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LATE SUMMER 2020Spray Foam MagazineSpray Foam Magazine was once again excited to talk to NASA and how spray foam will be playing a role in the monumental launch of their Orion spacecraft.
We are honored to share the information that NASA provided to us in the following article.

The National Aeronautics and Space Administration (NASA) is working diligently to land astronauts on the Moon by 2024 and spray foam is playing a big role in that mission. The Space Launch System (SLS) is part of NASA’s backbone for deep space exploration and will launch the Orion spacecraft farther into space than ever before. The SLS will be virtually covered in spray foam using various modalities of application.
Many of us recall the Apollo Program that gave humanity its first experience traveling to a foreign world. NASA’s 135 space shuttle missions, 20 years building the International Space Station—the largest structure ever constructed in orbit, and 18 years of continuous human presence in space have helped us learn to live and work in space. Currently in the testing stages, NASA’s next adventure—the Artemis program—starts when SLS blasts off the launch pad, making way for a new era of human exploration and discovery.
The SLS Rocket Stage is the largest rocket stage ever built and will fuel Artemis I. The backbone of this rocket is the Core Stage.
The Core Stage is 212 feet tall and 27.6 feet in diameter holding 2.3 million pounds of propellant—the cryogenic material that will fuel four engines to produce two million pounds of thrust to launch the spacecraft into deep space at a speed of MACH 23 (faster than 17,000 mph in just 8.5 minutes). The Core Stage is comprised of five sections with tanks that hold 733,000 gallons of cryogenic materials, liquid hydrogen and liquid oxygen. Each Section is insulated with spray foam. As of writing, the Core Stage is in the first testing phase at Stennis Space Center in Mississippi with a team of engineers who are dedicated to the manufacturing, application, and testing of the foam.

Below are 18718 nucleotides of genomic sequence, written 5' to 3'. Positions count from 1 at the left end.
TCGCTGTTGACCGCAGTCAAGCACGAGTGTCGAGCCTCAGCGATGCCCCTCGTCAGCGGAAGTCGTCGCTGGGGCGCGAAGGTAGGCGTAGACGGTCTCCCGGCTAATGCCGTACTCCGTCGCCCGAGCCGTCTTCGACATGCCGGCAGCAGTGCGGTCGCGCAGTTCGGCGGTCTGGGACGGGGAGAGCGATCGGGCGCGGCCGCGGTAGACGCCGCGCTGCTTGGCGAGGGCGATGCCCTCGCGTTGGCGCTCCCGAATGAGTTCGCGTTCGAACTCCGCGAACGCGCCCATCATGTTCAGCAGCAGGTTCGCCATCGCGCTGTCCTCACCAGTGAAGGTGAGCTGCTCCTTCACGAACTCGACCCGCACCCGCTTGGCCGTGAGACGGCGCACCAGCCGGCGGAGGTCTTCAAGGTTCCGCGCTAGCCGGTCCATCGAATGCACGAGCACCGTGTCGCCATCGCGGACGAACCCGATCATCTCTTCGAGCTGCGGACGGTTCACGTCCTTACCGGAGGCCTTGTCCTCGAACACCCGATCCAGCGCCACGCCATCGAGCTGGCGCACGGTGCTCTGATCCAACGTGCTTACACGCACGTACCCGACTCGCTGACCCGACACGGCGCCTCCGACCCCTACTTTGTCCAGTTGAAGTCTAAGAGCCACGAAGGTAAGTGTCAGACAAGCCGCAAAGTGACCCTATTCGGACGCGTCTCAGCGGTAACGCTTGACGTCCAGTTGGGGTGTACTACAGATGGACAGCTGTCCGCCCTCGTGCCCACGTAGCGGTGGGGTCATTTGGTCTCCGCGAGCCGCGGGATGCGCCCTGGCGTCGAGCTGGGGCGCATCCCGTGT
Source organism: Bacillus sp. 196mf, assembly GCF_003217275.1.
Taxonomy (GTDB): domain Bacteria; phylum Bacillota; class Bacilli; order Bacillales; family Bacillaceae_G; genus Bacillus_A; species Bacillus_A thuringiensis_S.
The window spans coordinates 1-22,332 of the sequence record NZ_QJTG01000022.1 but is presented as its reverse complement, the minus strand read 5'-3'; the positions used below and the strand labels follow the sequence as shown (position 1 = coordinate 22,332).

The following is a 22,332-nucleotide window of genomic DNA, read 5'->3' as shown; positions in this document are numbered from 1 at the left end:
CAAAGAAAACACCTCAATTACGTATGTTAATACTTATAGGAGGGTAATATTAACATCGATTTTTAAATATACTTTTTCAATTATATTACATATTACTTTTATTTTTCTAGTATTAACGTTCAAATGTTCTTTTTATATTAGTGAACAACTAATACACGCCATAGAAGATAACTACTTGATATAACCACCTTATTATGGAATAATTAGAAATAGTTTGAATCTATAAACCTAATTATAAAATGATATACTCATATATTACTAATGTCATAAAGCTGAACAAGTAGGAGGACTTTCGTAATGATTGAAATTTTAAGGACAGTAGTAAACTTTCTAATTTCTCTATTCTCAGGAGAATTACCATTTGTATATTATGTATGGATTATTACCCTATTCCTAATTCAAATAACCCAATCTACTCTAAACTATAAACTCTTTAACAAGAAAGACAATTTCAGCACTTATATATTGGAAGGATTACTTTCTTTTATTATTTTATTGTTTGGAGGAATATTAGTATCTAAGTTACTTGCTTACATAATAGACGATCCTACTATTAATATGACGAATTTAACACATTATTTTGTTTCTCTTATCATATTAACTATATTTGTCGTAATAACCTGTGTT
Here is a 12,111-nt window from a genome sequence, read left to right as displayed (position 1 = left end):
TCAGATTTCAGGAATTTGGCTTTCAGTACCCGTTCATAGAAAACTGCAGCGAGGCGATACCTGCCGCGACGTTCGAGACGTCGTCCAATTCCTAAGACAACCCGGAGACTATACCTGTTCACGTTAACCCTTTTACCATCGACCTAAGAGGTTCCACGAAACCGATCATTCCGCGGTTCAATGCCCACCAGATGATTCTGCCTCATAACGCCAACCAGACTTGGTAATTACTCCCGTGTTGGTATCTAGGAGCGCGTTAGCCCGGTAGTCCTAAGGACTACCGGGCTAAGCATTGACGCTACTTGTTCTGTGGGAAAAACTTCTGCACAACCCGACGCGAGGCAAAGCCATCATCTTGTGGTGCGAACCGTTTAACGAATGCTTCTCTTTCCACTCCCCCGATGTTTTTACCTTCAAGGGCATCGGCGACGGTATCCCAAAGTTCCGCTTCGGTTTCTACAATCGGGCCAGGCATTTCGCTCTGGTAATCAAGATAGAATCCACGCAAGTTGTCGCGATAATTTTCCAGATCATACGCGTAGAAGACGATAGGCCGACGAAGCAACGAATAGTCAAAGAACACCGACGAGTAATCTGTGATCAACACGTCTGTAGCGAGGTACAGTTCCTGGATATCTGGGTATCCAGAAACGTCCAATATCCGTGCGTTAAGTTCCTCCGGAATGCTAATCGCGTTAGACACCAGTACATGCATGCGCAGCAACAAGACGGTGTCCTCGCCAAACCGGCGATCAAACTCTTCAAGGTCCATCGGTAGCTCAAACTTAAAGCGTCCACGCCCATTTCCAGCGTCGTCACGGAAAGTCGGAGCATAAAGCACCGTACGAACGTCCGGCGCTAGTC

Keeping the rocket’s propellant—the liquid hydrogen and liquid oxygen—cold enough to remain in a liquid state is vital to launching the rocket. The 537,000 gallons of liquid hydrogen has to be kept at -423° F and the 196,000 gallons of liquid oxygen has to be kept at -297° F. This is essential due to atmospheric friction occurring during ascent.
It is essential to keep the liquid hydrogen and liquid oxygen at these cold temperatures in order to provide the engines with properly conditioned propellants. Therefore, the entire outside of the Core Stage and all other intricate parts and pieces such as lines, valves, hoses, etc., must be insulated to the highest standards because on a project like this, there is absolutely no room for error. In certain smaller areas, cork that has been coated with a weather bearing coating is also used as an insulator.

SPF was used to some degree in the Apollo missions; however, during the Space Shuttle Program is where NASA really took its use of spray foam to a whole other level. As NASA continued to look at the benefits of spray polyurethane foam insulation, they discovered what type of materials were best suited for the application, including the various ways to apply the foam and which method worked best on which parts. The Environmental Protection Agency (EPA) regulations have also driven changes in the foam. Improving results and meeting NASA’s unique demands, they are now using a third generation of foam development.
The foam is a light weight variation of closed-cell polyurethane that meets EPA regulations, and contains an HFC-245fa blowing agent that, so far, engineers say is performing very well. NASA works closely with trusted vendors on the formulation of their unique type(s) of foam, one that is lightweight, has good recession characteristics when exposed to launch and flight environments, and is flexible enough to limit cracks and debonds at extreme cold temperatures.
Over the years, NASA has developed a good rapport with a few key foam manufacturers whom engineers collaborate with to derive the perfect foam for their mission. NCFI, J6 Polymers, and Utah Foam Products work closely with NASA on spray foam development for each mission.
A new generation of engineers, who weren’t even born during the Apollo Moon landings and were children most of the Space Shuttle era, are leading NASA’s effort on SLS rocket thermal protection systems for the Artemis missions to the Moon. Each brings knowledge mixed with an exuberant passion and unparalleled excitement for their respective roles in building the SLS rocket.